How is the smoke extracting? If you can keep the smoke from being pulled across the surface of the wood, it'll help.

    That in mind, do you have air assist?
    If yes, are you using it?
    If so, don't, and check the results...
    If not, then try it, BUT, regardless you want ONLY enough air to push the smoke away from the cut and lens ONLY, too much air pressure will push the guck right into the wood...

    If you don't have air assist, you might consider trying a small fan right in the cabinet- it would have to be set lower on the table than the lowest point of engraving so the gantry won't hit it... I used to do this when engraving raw leather in the Triumph, the light breeze gently moved the smoke away and virtually eliminated the soot and halo. I've since rigged up a 1/8" air line from the pump I got with the laser, it runs wide open without restriction, but using 1/8" hose there's no pressure, it's just like blowing smoke away with your mouth. It works with leather and what little wood I engrave...

    Another option, run 2 passes, same power but at near twice the speed. it may take longer, better better results and not messing with tape usually works out better in the long run!
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  8. #8
    Thank you for your reply! Our resolution is 600 dpi. It's the same dpi that the instruction manual advises. But we have tried different dpi.. I don't think we went down to 200, but definitely tested at 300 and 400 dpi.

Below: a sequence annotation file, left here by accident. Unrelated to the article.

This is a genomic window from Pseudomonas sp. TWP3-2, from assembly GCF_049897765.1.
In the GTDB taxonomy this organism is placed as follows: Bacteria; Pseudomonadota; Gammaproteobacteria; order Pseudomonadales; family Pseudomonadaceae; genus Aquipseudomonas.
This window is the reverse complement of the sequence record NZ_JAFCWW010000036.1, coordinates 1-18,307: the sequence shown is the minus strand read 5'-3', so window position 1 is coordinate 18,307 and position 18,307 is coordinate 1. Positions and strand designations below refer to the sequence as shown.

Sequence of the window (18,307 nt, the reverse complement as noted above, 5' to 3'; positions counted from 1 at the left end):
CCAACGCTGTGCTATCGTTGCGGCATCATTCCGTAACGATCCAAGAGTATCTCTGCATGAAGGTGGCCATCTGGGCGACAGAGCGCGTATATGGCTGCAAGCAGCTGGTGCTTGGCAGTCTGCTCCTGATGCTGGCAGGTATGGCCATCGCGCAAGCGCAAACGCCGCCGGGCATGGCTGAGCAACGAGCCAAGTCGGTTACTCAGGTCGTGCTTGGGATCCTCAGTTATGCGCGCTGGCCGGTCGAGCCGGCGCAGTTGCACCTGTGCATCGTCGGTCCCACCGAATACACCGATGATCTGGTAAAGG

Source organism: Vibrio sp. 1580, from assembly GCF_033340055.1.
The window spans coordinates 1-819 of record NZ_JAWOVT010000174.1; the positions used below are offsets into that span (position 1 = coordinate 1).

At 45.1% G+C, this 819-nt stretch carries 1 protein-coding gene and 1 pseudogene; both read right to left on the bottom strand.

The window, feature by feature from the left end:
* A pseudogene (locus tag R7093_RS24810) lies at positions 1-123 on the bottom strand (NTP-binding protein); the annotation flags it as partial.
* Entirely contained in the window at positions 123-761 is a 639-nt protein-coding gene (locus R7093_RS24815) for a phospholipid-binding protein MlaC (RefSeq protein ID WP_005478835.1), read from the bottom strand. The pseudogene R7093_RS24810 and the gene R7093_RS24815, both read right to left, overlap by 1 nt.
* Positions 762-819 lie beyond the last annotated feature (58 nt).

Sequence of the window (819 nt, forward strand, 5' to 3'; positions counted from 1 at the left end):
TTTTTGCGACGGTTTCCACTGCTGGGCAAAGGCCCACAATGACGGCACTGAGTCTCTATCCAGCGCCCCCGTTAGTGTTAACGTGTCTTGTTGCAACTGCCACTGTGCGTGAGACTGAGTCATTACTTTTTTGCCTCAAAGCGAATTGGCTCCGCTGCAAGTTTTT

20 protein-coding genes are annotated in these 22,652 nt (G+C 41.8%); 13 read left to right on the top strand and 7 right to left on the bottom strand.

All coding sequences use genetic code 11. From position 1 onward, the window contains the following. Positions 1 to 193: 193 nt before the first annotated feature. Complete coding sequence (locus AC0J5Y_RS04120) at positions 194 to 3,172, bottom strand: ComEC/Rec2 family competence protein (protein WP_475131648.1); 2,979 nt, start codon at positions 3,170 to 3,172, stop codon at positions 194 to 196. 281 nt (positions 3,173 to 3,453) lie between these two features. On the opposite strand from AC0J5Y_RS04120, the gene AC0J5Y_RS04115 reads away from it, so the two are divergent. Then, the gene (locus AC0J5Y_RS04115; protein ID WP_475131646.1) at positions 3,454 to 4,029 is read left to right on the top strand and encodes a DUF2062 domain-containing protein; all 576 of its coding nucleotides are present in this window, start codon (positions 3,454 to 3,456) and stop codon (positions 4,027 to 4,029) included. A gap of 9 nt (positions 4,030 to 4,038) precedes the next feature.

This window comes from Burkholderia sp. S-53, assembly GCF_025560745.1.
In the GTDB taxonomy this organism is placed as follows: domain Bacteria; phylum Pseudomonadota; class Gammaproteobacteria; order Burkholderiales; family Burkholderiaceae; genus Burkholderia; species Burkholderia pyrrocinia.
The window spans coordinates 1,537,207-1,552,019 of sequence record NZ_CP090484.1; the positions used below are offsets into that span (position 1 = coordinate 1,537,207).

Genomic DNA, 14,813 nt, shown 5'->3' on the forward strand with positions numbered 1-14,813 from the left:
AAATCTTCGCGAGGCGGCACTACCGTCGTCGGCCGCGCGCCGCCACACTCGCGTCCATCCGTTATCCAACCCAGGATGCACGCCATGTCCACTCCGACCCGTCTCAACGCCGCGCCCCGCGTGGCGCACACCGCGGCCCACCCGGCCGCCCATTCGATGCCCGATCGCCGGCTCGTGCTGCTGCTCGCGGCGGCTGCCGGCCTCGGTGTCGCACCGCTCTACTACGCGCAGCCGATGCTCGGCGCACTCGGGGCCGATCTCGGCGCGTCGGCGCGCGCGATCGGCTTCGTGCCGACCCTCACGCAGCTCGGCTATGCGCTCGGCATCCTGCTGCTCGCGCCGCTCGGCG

We have an exhaust fan venting out of the building. We did not get the air assist.

    I think the suggestions have been great. It's very helpful. My hesitation of going over it twice is the time involved. We are in the middle of holiday ordering and with so many etching jobs to get out, I don't know if we can do it. I think our best bet would be to try the dpi and test that. But also try the no tape and then sand after and see what our results are. I think if we had more lead time and less orders, I could definitely experiment more with it.

  9. #9
    On the Epilog you have the option to engrave from the bottom up. This way you are not pulling the smoke up over the engraving.

    Hope that helps
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  10. #10
    If you're running at 600dpi, running 2 passes at 300dpi will run at nearly the same speed- at 400dpi you won't be adding that much more time to get pretty much the same results; if it takes 2:00 minutes to run 1 pass @ 600 lines, then it'll take roughly 2:45 to run 2 passes @ 400 lines. And if your machine is capable, run the Y at 400dpi and the X at 600dpi, increasing the X will somewhat increase the material cut and adds zero extra time. However, do som experimenting, 400 or even 300dpi X may give good results with even less smoke...

    This much I've learned- If I'm spending 5 minutes of my time cleaning up after a 5 minute job, it's worth it to me to increase the engraving time if it'll decrease MY time
    ELEVEN - rotary cutter tool machines
    FOUR - CO2 lasers
    THREE - fiber lasers
    ONE - vinyl cutter
    CASmate, Corel, Gravostyle